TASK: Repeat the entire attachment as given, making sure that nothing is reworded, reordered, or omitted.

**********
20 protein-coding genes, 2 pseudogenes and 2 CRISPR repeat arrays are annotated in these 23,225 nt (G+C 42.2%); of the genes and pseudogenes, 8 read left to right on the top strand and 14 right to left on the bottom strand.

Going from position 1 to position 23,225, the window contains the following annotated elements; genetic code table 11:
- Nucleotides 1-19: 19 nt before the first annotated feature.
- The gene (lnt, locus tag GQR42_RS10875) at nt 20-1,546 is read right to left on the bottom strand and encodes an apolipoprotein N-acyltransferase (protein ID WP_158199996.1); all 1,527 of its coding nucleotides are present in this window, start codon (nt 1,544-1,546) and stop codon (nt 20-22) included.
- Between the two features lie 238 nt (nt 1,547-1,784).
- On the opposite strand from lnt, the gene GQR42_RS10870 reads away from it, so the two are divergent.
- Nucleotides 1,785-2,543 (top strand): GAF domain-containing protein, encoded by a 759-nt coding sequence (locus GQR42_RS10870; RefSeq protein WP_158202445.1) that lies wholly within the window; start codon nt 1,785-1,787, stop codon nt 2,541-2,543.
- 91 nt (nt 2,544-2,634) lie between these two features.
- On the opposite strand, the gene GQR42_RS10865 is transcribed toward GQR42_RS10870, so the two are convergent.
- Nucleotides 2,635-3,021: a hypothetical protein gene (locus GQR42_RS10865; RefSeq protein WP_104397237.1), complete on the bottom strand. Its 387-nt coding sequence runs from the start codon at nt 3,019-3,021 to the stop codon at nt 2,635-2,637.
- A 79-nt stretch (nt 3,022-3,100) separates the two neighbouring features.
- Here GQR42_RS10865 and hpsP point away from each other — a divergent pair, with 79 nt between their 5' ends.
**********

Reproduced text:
20 protein-coding genes, 2 pseudogenes and 2 CRISPR repeat arrays are annotated in these 23,225 nt (G+C 42.2%); of the genes and pseudogenes, 8 read left to right on the top strand and 14 right to left on the bottom strand.

Going from position 1 to position 23,225, the window contains the following annotated elements; genetic code table 11:
- Nucleotides 1-19: 19 nt before the first annotated feature.
- The gene (lnt, locus tag GQR42_RS10875) at nt 20-1,546 is read right to left on the bottom strand and encodes an apolipoprotein N-acyltransferase (protein ID WP_158199996.1); all 1,527 of its coding nucleotides are present in this window, start codon (nt 1,544-1,546) and stop codon (nt 20-22) included.
- Between the two features lie 238 nt (nt 1,547-1,784).
- On the opposite strand from lnt, the gene GQR42_RS10870 reads away from it, so the two are divergent.
- Nucleotides 1,785-2,543 (top strand): GAF domain-containing protein, encoded by a 759-nt coding sequence (locus GQR42_RS10870; RefSeq protein WP_158202445.1) that lies wholly within the window; start codon nt 1,785-1,787, stop codon nt 2,541-2,543.
- 91 nt (nt 2,544-2,634) lie between these two features.
- On the opposite strand, the gene GQR42_RS10865 is transcribed toward GQR42_RS10870, so the two are convergent.
- Nucleotides 2,635-3,021: a hypothetical protein gene (locus GQR42_RS10865; RefSeq protein WP_104397237.1), complete on the bottom strand. Its 387-nt coding sequence runs from the start codon at nt 3,019-3,021 to the stop codon at nt 2,635-2,637.
- A 79-nt stretch (nt 3,022-3,100) separates the two neighbouring features.
- Here GQR42_RS10865 and hpsP point away from each other — a divergent pair, with 79 nt between their 5' ends.